For bass anglers, nothing is worse than an ill-timed cold front during the first month or two of the year. Bass want to get shallow to spawn and weekend anglers want to get out to find those big bass — and then a cold front blows in on Friday to mess everything up. The bass don’t move far; they just become that much tougher to catch.
After fishing tournaments (and simply going fishing with the family) for many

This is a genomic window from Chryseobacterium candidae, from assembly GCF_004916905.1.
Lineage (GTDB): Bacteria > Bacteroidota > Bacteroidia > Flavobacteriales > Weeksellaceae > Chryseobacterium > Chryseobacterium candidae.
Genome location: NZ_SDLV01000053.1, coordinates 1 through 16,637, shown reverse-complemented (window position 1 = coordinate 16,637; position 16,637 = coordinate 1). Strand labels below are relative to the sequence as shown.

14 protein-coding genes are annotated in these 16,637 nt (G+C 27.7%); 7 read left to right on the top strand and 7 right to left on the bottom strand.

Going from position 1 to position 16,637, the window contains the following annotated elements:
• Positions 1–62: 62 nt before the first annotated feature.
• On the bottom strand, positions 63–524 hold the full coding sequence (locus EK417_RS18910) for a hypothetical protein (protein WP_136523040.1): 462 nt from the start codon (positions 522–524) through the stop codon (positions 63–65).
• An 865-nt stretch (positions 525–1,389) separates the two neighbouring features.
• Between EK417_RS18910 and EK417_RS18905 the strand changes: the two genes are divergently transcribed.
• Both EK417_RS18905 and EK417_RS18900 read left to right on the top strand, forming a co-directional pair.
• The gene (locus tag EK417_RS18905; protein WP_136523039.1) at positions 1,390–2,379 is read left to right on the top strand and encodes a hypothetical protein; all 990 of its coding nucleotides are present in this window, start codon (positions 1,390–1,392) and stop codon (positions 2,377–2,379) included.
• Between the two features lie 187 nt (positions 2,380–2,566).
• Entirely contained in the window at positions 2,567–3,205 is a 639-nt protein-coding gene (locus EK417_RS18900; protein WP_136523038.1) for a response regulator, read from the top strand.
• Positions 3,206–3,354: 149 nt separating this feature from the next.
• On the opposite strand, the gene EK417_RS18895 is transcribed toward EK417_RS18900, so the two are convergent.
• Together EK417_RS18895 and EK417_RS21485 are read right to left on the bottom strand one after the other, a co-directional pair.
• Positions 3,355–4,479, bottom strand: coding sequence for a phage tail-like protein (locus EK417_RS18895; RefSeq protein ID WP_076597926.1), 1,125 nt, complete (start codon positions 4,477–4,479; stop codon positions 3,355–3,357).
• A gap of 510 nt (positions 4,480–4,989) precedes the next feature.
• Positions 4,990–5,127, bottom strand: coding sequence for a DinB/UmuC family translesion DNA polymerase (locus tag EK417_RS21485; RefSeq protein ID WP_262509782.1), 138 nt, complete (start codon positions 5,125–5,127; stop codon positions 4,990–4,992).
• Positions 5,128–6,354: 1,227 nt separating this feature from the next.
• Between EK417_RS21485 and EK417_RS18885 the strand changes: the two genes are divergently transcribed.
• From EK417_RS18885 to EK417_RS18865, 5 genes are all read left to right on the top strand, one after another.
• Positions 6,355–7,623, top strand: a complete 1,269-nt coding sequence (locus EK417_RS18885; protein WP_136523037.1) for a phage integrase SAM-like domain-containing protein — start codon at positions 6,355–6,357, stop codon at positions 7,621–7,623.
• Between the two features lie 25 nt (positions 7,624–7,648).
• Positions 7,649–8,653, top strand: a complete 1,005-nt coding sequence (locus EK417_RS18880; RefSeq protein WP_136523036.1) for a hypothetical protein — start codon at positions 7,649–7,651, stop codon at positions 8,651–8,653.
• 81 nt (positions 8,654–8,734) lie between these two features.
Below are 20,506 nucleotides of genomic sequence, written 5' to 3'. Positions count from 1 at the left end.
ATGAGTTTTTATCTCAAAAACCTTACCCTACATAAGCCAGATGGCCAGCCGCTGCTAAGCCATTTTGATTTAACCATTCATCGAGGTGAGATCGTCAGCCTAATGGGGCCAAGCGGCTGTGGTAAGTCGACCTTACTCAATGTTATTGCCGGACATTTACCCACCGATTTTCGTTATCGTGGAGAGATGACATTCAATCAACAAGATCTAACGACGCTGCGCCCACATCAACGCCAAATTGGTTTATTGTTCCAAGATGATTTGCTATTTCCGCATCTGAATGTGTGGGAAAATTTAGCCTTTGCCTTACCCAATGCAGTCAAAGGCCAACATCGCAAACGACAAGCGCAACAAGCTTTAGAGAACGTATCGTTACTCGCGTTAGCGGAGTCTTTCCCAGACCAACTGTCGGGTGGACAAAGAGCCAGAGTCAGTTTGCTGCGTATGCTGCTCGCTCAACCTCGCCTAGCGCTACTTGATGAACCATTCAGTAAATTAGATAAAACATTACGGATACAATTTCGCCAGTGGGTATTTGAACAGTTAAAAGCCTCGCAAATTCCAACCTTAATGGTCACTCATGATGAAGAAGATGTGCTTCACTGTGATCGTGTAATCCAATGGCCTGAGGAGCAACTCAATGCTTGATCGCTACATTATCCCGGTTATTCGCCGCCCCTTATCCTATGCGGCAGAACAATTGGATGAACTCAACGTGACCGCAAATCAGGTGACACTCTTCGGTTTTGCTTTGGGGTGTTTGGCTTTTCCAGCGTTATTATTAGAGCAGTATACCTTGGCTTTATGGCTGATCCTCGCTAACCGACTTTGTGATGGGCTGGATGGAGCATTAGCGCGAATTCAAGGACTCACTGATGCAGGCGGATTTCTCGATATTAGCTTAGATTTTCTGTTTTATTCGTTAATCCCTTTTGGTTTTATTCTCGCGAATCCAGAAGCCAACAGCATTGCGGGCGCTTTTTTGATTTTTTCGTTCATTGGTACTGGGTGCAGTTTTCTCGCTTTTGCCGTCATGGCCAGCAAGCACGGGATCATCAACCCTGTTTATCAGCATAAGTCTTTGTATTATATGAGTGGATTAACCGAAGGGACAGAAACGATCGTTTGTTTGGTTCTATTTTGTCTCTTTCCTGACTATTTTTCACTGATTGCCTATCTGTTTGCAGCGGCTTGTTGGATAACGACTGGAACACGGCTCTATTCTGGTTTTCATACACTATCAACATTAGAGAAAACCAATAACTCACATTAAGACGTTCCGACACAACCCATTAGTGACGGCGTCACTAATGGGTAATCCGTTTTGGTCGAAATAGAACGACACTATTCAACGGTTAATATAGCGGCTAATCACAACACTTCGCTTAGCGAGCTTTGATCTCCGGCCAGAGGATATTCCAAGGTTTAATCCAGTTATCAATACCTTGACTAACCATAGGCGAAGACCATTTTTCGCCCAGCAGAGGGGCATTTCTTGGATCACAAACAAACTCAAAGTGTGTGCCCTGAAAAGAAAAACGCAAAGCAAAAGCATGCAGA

years in Florida, a cold front is the one thing I’ve come to fear when I plan a weekend on the lake. Everyone knows what happens after a cold front, right? The winds dominantly swing to the north, clouds pass through followed by those lovely bluebird skies, the air pressure goes up and the temperature drops anywhere from 5 to 40 degrees. All these things have an adverse effect on the bass and put them in a lockjaw mood. They don’t really move off anywhere — they just sit and do nothing.
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